Sunday, July 16, 2017

"Final Fantasy XII: The Zodiac Age" Review

Eleven years ago, "Final Fantasy XII" pushed the PlayStation 2 to its limit, reaching what was then a high point for the famed RPG series and laying the groundwork for an awkward decade for the franchise that finally came to blossom last year with the spectacular "Final Fantasy XV."

Telling a sprawling, layered story with gorgeous visuals, deep writing and exhilarating combat that melded turn-based and action qualities, the game was ripe for an HD remaster. "The Zodiac Age" builds on everything that worked with the original -- enhancing the visuals and streamlining the rough, antiquated edges of the gameplay -- and minimizes what didn't work. The result is a gleaming gem that rivals "XV" and "VII" for the top spot among the series' pantheon.

Those who were wowed by "XV" but yearn for the series' roots will find much to love in "XII." Although the checkpoint-based saved system is a previous-gen relic -- hey, at least it does away with the ludicrous PS2 memory card system -- the structured, linear experience recalls the experience that most longtime fans of the franchise grew up loving. You can micromanage every attack or preset your party's emphasis and sit back and watch the mayhem unfold.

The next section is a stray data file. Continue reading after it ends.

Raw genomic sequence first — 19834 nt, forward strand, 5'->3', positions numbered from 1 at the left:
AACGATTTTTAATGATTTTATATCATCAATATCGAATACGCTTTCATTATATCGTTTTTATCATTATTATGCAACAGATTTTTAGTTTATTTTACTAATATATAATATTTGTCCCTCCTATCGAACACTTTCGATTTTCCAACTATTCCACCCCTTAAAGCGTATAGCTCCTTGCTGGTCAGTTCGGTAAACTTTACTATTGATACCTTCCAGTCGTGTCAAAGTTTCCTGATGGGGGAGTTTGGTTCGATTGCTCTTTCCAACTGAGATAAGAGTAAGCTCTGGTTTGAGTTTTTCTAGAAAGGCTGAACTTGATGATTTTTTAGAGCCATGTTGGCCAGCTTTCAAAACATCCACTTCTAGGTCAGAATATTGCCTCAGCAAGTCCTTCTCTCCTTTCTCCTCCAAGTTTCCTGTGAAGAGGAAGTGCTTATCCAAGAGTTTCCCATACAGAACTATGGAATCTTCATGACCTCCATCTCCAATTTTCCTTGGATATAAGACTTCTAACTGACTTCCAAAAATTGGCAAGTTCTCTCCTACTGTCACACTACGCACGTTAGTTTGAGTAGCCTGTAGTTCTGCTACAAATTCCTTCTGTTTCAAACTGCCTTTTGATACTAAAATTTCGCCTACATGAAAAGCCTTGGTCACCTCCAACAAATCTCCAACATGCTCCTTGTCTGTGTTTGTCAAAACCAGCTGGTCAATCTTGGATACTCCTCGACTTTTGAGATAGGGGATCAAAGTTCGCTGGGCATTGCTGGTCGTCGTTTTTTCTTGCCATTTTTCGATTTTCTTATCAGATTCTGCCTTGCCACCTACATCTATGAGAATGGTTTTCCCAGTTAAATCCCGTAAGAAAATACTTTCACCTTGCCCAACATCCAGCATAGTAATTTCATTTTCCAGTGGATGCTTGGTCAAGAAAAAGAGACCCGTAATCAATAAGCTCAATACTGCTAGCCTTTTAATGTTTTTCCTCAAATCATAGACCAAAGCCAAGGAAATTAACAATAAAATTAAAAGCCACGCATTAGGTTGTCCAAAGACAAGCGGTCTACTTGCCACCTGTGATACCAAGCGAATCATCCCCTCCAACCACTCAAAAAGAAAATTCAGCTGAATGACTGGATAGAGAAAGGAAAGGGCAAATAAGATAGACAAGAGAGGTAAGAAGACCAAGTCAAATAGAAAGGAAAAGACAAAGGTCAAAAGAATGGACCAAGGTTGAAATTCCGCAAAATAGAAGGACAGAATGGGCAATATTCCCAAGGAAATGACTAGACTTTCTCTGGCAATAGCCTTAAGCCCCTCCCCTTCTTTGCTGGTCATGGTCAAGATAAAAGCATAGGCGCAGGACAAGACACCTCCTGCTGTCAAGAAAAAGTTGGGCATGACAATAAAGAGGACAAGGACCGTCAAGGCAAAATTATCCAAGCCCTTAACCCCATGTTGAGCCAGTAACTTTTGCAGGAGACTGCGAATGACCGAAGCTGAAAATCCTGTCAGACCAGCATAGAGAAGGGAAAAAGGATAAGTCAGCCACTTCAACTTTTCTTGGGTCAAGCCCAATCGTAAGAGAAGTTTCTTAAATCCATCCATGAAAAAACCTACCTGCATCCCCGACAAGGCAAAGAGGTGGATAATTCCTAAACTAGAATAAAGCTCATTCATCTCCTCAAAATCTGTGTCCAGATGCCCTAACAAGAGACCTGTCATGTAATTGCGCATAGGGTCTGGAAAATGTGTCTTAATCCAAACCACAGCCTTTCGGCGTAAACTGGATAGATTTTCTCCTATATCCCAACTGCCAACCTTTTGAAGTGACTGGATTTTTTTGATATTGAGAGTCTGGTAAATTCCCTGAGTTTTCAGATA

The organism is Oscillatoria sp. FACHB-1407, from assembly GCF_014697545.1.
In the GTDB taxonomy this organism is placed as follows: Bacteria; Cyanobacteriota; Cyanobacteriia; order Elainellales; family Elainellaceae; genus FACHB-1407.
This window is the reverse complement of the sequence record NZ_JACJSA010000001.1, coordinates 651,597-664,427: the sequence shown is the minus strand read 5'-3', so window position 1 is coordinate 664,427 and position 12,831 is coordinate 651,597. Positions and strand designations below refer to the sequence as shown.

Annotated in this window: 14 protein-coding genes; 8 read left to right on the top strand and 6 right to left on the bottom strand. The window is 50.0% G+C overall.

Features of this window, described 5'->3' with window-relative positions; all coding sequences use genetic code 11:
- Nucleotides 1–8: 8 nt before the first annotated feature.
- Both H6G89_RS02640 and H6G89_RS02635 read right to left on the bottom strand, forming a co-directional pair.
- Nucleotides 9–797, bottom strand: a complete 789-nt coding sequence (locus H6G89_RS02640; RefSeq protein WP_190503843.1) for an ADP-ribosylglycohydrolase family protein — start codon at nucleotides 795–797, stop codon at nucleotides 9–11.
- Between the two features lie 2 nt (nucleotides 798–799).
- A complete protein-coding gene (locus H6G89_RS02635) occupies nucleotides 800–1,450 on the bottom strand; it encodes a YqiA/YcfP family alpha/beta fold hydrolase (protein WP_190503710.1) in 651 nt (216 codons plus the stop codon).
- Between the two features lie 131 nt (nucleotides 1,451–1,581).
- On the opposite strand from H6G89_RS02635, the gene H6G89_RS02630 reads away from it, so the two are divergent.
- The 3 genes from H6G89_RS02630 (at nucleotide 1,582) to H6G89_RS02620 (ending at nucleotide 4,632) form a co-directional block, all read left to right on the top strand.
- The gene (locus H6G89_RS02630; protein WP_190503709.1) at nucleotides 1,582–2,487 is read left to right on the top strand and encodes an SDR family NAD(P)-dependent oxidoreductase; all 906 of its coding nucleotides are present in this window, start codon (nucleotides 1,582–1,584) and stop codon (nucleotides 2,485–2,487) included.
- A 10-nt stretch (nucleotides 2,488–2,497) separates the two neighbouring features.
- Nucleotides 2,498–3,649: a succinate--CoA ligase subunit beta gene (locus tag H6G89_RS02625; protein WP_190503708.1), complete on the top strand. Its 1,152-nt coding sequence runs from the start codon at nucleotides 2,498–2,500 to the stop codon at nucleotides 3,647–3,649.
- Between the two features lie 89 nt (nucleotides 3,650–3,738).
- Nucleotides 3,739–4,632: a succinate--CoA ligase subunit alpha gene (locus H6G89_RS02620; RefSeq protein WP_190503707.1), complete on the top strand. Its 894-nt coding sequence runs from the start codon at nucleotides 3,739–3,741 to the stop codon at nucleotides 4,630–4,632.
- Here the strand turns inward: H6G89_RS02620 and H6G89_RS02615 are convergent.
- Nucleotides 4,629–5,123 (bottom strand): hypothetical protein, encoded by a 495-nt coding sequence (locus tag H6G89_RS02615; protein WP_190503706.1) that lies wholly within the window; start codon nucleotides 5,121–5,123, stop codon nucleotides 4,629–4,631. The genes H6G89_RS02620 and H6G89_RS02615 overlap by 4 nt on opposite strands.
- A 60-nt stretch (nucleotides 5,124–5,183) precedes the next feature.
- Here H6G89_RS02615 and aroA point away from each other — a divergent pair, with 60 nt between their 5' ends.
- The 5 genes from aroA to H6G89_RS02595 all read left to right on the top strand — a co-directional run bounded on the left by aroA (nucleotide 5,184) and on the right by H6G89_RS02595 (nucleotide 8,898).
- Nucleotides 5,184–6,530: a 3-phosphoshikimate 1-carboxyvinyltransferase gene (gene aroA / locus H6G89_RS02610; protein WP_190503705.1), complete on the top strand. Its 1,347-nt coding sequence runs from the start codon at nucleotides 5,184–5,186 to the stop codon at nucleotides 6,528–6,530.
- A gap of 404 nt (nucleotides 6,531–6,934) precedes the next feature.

A new orchestral score helps give the action and story beats the cinematic resonance that the newer games have, while keeping a foot squarely planted in the past. Looking at the story through the 2017 lens gives the saga a decidedly "Game of Thrones" feel, with the tale of redemption unfolding through brutal setbacks and slivers of hope.

Weighing in at $50, "The Zodiac Age" is on the pricey side of previous-gen remasters, but the cost is well worth it based on the 100-plus hours of thrills it provides, as well as the loving care that went into nearly every aspect of the build. Easily the definitive way to experience "XII," this is as much a remake as it is a makeover.

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